SALT LAKE CITY — You awaken in a tub full of dark, murky water, with a vulture screaming in your face and a woman spelling out your discomfort with a creepy voice.
Luckily you are swept away from the dark burning landscape and thrust into a new hot tub, enjoying the spectacle of planets and stars as the same woman tells you about Bullfrog Spa's JetPack therapy system.
The harsh juxtaposition was just part of an advertisement for a hot tub, but the delivery came through a unique and immersive virtual reality presentation.
It was one of several virtual reality presentations by the Utah Film Commission on Wednesday at the state Capitol. During the Film Day showcase, various cinema groups, production companies and schools were able to show the value of networking and technological developments that are helping to shape the film industry in Utah.
Jarom Sidwell worked with Samson Madsen to produce BullFrog Spa's virtual reality presentation. Sidwell is a visual effects specialist with film credits that include "Avatar," "Man of Steel" and "The Avengers."
He decided to start his own visual effects production group, 4th Wall FX, after moving to Utah to help produce some LDS Church films.
"I think as the technology develops, so will the storytelling," Sidwell said.
Shorter attention spans and a younger audience that can process more media have created an interest in new visual storytelling, he said, and the recent Academy Award nomination of the animated short "Pearl," a virtual reality film, is lending validity to the movement.
Sidwell looks to advances in virtual reality and augmented reality for what he sees as the future of filmmaking.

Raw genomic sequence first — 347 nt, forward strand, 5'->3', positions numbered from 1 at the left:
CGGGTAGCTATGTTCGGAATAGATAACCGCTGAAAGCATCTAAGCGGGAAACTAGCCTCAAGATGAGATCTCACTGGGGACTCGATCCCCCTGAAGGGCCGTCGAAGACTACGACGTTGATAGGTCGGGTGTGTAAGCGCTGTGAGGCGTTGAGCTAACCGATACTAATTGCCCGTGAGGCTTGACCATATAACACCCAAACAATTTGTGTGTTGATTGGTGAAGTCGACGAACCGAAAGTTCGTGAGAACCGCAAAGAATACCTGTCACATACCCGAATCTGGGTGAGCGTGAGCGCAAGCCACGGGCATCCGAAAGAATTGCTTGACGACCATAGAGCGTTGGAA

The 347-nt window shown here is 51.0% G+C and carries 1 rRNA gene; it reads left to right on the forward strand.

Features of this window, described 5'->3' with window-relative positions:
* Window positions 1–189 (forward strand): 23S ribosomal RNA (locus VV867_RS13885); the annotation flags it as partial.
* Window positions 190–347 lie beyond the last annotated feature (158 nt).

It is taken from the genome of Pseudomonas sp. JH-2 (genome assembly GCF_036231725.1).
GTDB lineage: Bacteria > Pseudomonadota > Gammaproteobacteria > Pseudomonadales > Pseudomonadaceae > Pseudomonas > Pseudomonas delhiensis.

More traditional filmmaking also was heavily represented at the Capitol, with the inclusion of a set wall from BYUtv's "Granite Flats," reclining theater seats from Megaplex Theatres, and a several local film production companies, including Arrowstorm Entertainment.
A pair of armored guards flanked Jennifer Griffin as she presented the filmmaking works of Arrowstorm Entertainment.
"We’re always just trying to go the extra mile and make things more beautiful and a better story," Griffin said.
Arrowstorm enjoys filming in locations such as Five Mile Pass and South Fork Canyon, she said. The Springville-based company does the majority of its filming and production in Utah, and its actors come mainly from local casting.
Utah has provided filmmaking space for more than 900 feature films, including "127 Hours" and "Butch Cassidy and the Sundance Kid."
Jeff Peters, one of the founders of the Utah Digital Entertainment Network, said Utah is growing as a member of the film industry, and he hopes to bring together some of the most creative minds in the state.
By networking and making film students aware of the opportunities in Utah, Peters said, the state can train a creative workforce with the ability to state in the state.
"Part of it is being an advocate for Utah in general and all of the great stuff that’s been created here," he said, "and frankly, much of the world doesn’t know it was created here in Utah. We’re doing all this great training with these folks. Shouldn’t we try and keep them here?”
The Utah Film Commission works with the Governor's Office of Economic Development to market the filmmaking opportunities within the state and has become part of the networking effort to unite the state's film industry.